As this were much effort, i rather use co-incident AKA intensity and synchro-stereo, which reproduces a) a faithful mono signal and b) some stereo with the help of memory and reflective walls. Stereophonics as having been fully explored on the recording side, commercialized sixty years ago and having pushed HiFi into the mainstream is a fanal for the crapshooty of man.
 
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At house, I have the same idea but in different way, wiring a third speaker between L and R channels live wires, say, you are using star and I delta wiring, but the same. In fact I do the subtraction at low level, and a post power amp.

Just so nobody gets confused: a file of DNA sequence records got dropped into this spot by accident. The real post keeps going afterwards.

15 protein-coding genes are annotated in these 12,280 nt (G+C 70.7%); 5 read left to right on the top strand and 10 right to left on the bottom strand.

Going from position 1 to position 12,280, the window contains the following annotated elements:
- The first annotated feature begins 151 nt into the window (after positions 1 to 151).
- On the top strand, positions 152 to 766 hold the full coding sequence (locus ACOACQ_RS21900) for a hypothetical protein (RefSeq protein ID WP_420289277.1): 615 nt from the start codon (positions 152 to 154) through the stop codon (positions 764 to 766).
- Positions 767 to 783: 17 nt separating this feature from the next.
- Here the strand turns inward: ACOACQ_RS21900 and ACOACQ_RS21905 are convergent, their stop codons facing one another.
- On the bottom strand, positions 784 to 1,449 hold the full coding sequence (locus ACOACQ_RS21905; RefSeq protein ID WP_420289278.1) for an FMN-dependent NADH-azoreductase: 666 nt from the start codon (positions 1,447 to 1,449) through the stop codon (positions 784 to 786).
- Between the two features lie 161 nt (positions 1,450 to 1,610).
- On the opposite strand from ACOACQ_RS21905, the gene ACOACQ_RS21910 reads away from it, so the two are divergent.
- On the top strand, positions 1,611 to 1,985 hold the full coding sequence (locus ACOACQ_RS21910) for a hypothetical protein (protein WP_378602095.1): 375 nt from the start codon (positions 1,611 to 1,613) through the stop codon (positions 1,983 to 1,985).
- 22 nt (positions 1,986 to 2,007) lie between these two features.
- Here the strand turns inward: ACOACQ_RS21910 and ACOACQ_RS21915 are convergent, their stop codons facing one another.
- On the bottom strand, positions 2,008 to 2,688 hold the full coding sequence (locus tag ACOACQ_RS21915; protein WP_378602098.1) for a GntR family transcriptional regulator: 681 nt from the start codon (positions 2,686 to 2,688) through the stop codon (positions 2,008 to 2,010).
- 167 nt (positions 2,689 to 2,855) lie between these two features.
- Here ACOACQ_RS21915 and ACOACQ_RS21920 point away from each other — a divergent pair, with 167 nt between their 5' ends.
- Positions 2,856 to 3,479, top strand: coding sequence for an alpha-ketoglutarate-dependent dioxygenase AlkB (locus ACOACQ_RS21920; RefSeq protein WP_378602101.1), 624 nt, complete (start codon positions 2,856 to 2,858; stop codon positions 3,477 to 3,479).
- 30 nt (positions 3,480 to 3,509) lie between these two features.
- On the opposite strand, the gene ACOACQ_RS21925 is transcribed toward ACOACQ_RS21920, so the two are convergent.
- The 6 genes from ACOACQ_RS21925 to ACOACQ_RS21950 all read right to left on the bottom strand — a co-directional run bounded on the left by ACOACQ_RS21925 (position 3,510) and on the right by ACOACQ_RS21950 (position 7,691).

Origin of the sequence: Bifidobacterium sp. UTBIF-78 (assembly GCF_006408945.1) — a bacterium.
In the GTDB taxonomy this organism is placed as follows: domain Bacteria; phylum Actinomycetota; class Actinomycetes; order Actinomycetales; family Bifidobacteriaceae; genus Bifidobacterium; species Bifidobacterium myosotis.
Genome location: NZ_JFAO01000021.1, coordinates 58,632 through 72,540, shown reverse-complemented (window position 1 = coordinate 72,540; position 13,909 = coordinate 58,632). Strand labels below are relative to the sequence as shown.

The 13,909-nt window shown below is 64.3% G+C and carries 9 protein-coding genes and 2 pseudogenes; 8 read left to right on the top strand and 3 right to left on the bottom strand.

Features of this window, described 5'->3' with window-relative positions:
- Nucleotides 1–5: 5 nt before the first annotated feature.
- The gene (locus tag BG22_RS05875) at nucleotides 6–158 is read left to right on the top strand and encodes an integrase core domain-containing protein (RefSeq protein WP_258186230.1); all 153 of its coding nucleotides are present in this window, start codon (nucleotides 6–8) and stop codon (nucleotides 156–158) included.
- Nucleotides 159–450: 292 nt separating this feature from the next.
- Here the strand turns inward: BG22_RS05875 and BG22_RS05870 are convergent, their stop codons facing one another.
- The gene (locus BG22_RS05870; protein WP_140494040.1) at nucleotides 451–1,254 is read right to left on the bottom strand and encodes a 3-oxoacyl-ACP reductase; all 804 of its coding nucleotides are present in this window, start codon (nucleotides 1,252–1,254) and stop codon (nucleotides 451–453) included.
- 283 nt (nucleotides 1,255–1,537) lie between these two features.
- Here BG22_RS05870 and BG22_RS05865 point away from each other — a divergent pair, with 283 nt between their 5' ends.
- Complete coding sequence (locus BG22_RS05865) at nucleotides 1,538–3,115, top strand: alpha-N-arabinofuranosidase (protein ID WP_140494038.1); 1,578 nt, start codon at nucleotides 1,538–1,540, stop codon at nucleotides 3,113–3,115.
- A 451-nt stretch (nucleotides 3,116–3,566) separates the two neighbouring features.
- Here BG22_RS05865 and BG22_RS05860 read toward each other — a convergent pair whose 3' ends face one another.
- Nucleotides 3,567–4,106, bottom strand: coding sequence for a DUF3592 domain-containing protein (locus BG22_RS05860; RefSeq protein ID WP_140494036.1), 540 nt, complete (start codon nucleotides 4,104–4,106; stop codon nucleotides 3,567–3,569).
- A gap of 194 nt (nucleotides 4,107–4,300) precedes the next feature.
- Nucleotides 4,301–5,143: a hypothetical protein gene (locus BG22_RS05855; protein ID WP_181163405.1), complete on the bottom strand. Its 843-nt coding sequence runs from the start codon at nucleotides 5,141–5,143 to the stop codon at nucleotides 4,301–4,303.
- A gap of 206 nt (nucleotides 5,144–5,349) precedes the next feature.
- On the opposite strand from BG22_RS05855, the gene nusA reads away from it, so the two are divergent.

With high quality mp3 tracks, ogg and radio or cd, the difference channel sounds great, but 128KBPS mp3's it is horrible, so an extra volume control I used.

Another difference is I use difference by the two channels, and you are adding, but the concept is similar.
 
Yea, i would want the 3 drivers the same distance from your head, and not use the cap.

If the impedance doesn't climb, use a pot to determine the value of the resistor installed around the "mono" speaker.

Moving a speaker around my tv, room reflections really change where a source seems to come from.